Her appointment on Tuesday meant a return to USTDA where from 2004 to 2019, Ms. Ebong had served in a variety of roles, most recently as the Agency’s General Counsel, and Deputy Director and Chief Operating Officer.
Ms. Ebong, from her name has cultural ties to Akwa Ibom state in Nigeria. He will lead an agency that partners with the U.S. private sector to develop sustainable infrastructure and foster economic growth in emerging economies, while supporting U.S. jobs through the export of U.S. goods and services.
“It is an honor to return to USTDA. The opportunity to lead the Agency comes at a critical moment when the world is turning to the United States for leadership on clean energy and climate-smart infrastructure, as well as safe and secure ICT solutions,” said Ms.
Ebong during her swearing-in ceremony said: “The Agency is one of the most effective, targeted and proven tools within the U.S. government. I’ve long believed in USTDA’s mission and program, which are fully aligned with the President’s vision of strengthening our economy and addressing climate as an essential component of American foreign policy and national security.”
Prior to her return to USTDA, Ebong had served as the Head of Strategic Partnerships at the Milken Center for Advancing the American Dream, where she drove the development of strategic partnerships to expand access to education, health, financial empowerment and entrepreneurship.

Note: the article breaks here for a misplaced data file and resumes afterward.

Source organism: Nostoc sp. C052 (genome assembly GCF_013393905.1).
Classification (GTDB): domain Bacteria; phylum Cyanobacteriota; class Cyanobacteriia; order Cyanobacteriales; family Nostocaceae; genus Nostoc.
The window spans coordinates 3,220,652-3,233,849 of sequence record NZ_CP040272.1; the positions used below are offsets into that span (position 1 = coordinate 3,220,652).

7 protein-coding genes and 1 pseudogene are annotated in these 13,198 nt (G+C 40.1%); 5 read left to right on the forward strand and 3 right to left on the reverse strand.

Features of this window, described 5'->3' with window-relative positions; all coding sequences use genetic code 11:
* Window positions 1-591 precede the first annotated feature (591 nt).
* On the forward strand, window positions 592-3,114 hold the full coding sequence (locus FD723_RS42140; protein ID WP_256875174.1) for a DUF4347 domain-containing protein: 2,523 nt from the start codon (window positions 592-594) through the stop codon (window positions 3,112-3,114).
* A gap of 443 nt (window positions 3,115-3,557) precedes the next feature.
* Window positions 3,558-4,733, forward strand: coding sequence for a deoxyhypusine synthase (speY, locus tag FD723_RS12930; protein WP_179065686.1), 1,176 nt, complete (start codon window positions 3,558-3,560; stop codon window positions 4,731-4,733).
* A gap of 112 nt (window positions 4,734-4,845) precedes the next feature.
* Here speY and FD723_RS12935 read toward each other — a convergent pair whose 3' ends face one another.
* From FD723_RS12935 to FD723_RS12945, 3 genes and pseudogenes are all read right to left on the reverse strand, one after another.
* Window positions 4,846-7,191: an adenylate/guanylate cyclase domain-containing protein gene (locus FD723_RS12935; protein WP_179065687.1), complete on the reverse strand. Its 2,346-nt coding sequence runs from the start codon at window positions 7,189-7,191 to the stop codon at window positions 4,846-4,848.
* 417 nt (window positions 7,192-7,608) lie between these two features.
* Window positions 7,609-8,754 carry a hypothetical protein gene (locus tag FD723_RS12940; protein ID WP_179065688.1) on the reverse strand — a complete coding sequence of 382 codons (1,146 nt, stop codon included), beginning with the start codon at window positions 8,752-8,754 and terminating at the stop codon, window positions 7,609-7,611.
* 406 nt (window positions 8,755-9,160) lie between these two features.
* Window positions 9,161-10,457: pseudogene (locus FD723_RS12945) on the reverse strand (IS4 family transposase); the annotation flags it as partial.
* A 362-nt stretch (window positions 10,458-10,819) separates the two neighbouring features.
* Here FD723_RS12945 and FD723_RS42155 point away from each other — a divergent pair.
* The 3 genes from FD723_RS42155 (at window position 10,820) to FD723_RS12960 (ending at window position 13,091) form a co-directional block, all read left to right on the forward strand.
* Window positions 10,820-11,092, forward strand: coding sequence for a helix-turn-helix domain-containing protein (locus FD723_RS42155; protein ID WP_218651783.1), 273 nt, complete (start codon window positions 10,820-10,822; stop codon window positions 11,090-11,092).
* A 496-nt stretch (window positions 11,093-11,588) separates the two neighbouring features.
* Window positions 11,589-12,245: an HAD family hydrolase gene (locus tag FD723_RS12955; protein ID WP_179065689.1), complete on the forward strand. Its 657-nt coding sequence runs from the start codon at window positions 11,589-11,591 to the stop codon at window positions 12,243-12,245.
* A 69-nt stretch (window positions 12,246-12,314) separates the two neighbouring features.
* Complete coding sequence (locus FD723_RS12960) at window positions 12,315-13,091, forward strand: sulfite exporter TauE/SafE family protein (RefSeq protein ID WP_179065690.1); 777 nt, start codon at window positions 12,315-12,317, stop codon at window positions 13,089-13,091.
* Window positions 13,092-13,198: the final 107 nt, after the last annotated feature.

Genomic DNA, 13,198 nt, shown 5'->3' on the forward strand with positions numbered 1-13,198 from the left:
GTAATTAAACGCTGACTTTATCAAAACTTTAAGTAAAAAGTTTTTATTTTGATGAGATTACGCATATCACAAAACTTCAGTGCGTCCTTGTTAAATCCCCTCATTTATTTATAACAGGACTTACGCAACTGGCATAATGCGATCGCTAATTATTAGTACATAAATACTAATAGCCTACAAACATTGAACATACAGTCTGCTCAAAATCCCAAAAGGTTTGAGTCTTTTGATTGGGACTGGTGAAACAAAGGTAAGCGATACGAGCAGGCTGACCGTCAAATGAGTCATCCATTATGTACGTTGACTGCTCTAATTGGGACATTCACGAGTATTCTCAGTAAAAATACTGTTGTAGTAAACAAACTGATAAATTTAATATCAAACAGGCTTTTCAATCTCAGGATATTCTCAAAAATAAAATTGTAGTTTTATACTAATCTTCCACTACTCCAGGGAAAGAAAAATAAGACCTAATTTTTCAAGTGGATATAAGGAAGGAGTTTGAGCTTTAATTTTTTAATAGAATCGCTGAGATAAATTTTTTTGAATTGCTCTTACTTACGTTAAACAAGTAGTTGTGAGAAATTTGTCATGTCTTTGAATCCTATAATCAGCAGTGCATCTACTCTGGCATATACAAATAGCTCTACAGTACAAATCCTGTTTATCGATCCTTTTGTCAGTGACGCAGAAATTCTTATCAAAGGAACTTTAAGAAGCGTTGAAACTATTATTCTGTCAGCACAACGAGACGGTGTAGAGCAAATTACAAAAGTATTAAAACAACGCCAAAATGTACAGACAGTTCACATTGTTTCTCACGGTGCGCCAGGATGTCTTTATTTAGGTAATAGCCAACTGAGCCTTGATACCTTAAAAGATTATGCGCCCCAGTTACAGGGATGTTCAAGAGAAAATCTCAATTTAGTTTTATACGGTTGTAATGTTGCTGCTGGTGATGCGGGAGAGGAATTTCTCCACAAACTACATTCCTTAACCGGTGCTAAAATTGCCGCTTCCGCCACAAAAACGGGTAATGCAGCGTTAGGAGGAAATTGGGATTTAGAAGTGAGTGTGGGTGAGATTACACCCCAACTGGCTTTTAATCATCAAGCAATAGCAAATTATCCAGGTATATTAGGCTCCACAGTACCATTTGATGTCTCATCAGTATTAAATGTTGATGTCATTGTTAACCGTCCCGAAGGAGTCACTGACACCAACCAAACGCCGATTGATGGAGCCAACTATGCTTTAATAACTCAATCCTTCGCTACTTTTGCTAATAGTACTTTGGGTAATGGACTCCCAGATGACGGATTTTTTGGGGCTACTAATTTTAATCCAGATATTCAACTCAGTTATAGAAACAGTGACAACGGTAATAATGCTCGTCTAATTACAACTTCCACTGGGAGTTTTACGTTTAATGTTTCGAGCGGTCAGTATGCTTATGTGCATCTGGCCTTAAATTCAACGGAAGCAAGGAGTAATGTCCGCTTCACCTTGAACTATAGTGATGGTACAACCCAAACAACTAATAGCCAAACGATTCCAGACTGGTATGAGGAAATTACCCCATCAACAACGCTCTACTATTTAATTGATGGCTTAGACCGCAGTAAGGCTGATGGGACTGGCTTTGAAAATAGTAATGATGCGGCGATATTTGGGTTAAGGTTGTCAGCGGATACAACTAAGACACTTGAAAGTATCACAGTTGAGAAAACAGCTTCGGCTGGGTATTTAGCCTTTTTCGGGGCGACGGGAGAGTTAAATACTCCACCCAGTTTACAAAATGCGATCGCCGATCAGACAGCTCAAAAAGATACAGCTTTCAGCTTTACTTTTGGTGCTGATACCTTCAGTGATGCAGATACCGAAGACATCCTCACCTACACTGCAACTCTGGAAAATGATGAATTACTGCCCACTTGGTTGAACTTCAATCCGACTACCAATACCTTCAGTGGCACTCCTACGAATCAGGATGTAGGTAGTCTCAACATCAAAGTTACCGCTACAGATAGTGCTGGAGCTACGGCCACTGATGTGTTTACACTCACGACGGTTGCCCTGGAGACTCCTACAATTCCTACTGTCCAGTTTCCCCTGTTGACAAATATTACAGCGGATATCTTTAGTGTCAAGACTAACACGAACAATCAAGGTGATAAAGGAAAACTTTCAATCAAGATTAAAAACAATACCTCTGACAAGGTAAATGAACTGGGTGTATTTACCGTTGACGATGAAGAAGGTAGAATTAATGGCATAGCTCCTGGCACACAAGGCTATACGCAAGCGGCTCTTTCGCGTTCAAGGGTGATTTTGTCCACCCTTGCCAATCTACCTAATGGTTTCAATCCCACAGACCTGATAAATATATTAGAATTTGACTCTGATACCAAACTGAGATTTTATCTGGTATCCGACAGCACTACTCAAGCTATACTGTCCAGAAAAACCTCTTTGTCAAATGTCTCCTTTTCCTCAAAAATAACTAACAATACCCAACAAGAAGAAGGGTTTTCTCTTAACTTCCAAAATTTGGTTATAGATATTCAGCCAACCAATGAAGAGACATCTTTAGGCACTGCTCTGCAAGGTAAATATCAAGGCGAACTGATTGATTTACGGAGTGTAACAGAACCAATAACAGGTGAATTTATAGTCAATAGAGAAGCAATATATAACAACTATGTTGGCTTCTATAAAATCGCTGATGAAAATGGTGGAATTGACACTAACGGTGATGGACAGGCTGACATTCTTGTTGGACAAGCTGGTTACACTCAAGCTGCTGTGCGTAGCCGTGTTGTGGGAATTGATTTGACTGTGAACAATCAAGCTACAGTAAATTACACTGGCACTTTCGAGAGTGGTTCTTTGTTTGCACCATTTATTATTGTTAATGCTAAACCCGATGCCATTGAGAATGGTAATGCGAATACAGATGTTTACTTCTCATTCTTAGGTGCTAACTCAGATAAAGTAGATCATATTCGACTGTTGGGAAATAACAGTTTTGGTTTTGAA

Before joining USTDA in 2004, Ebong practiced law at the Boston office of Mintz, Levin, Cohn, Ferris and Popeo, P.C., representing public and private companies in public offerings, financing transactions, mergers and acquisitions, and corporate governance issues.
Ebong earned a Juris Doctor from the University of Michigan Law School, a Master of Arts in Communication from the Annenberg School for Communication at the University of Pennsylvania, and a Master of Arts in History, with Honors, from the University of Edinburgh, Scotland. She is a member of the Commonwealth of Massachusetts Bar.
The U.S. Trade and Development Agency helps companies create U.S. jobs through the export of U.S. goods and services for priority development projects in emerging economies. USTDA links U.S. businesses to export opportunities by funding project preparation and partnership building activities that develop sustainable infrastructure and foster economic growth in partner countries.
Some of the recent projects associated with the USTDA in Nigeria includes, Abuja Thermal Power Station development. In February 2020, the United States Trade and Development Agency (USTDA), donated US$1.16 million towards the development of this power station. Abuja Thermal Power Station is a planned 1,350 MW natural gas-fired thermal power plant in Nigeria. It is planned as an IPP project.
Also in Lagos University Teaching Hospital investments, USTDA was involved in the process of improving the Cancer treatment Centre as well as West Africa Regional Rail Integration proposal to connect up isolated railway networks in West Africa. In 2009, USTDA approved funding of $750,000 for a feasibility study grant to assist the rail development in the region.